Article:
Thus concludes the only time you will read a G Wagen compared to a Subaru Forester.

3. Tiny ladder, tiny shoes

To get up to the roof rack, be it tented or otherwise, you’re going to need tiny feet to utilize each rung. Of course, I doubt you’ll need each rung unless you’re a 3-year-old boy, in which case, you’ll have the tiny feet necessary. See photo above to discover why I know this.

Reaching the ladder is actually the harder part, as the grippy bit on the bumper adjacent to the swing gate isn’t in line with the ladder. The plastic bumper that is in line with the ladder doesn’t exactly scream “sturdy!”

The ladder’s max load is 220.5 pounds, by the way.

4. The roof rack ruins the sunroof

I’m guessing it would’ve been impractical from a manufacturing standpoint to delete the sunroof, but this is the view from inside looking up through the sunroof.

5. The roof rack is loud!

Want another reason to skip the roof rack and therefore the Professional Edition? It is really loud. The amount of wind noise is far greater than I was expecting, especially at highway speeds. Come to think of it, this is probably the most wind noise I’ve experienced in a new car that had a metal roof in place.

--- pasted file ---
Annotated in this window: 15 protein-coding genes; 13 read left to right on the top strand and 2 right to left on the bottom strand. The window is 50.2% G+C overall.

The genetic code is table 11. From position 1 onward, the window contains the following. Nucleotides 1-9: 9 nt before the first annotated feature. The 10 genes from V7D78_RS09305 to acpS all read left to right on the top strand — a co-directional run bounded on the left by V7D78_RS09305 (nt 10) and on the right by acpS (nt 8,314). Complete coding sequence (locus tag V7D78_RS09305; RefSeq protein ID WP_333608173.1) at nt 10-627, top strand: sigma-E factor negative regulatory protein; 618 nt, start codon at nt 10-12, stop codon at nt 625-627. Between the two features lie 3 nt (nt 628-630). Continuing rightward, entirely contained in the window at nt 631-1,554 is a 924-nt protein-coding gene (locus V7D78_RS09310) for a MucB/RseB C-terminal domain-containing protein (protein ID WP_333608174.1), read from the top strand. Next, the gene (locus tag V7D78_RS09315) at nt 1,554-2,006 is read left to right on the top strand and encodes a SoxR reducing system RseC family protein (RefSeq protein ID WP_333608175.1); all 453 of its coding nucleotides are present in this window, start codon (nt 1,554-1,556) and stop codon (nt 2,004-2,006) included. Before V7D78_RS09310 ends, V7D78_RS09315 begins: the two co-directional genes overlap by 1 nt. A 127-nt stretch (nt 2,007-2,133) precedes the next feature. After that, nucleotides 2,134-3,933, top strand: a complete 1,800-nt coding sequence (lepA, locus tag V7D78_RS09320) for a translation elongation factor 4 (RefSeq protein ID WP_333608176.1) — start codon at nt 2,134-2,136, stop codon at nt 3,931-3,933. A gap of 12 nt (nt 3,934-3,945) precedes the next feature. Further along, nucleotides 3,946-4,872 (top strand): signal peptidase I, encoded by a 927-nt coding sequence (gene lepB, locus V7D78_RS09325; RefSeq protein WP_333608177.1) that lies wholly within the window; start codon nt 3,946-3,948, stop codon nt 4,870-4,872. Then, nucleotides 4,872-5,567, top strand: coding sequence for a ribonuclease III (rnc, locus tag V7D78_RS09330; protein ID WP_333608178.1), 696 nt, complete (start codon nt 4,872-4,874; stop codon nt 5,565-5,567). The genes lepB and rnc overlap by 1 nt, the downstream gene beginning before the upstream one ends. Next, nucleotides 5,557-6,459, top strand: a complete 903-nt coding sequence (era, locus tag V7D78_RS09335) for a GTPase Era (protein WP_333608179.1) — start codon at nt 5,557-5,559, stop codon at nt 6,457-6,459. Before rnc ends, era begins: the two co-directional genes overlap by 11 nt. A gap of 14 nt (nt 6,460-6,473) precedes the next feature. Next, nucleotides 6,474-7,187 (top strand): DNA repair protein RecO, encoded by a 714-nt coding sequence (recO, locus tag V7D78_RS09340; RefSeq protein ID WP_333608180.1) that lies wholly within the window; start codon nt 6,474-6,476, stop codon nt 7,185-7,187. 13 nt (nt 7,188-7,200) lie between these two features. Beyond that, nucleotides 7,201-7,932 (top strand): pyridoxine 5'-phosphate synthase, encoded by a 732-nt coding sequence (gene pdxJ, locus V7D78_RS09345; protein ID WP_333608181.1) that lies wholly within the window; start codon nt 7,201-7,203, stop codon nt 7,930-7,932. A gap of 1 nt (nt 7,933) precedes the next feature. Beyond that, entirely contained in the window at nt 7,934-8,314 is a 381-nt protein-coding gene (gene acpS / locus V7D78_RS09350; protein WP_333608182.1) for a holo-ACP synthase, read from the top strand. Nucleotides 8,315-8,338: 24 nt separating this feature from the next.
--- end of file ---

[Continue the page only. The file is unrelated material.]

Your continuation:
6. Closing the doors is loud!

And it’s awesome! Clack. Clack. How can something as simple as opening and closing a door latch be so satisfying? I don’t know, but the only thing better than opening and closing the four doors is opening and closing the bank vault swing gate. CLACK!!!

7. There are little G’s in the door handles (claps hands, giggling)

How adorable are these?!? There’s a little G embossed in each door-opening button … but not in the swing gate one. Whatever. So much about the G’s appeal are the details, and these are one of them.

8. There is a downside to the clack

For whatever reason, the heavy-duty door locks of the G Wagen (and the little G buttons!) preclude it from working in concert with a proximity entry system, meaning you have to use the key fob to lock and unlock the doors like some kind of peasant. Oh well. Worth it!

9. The turn signal light pods are just the best

Another must-have G Wagen quirk inherited from the original are these little pods atop the flat-as-a-pancake front fenders that light up in their entirety, giving you the rare opportunity to see your turn signals blinking from inside. Never gets old.

 

10. How is a wood trunk floor 'Professional'?

The Professional Edition’s only added interior element is the wood cargo floor. I don’t get it. It looks snazzy, but it seems like something that would be in the boot of a Rolls-Royce Spectre, not a “Professional” SUV intended to carry 198.4 pounds on the roof. These lovely wood planks are definitely going to be scratched.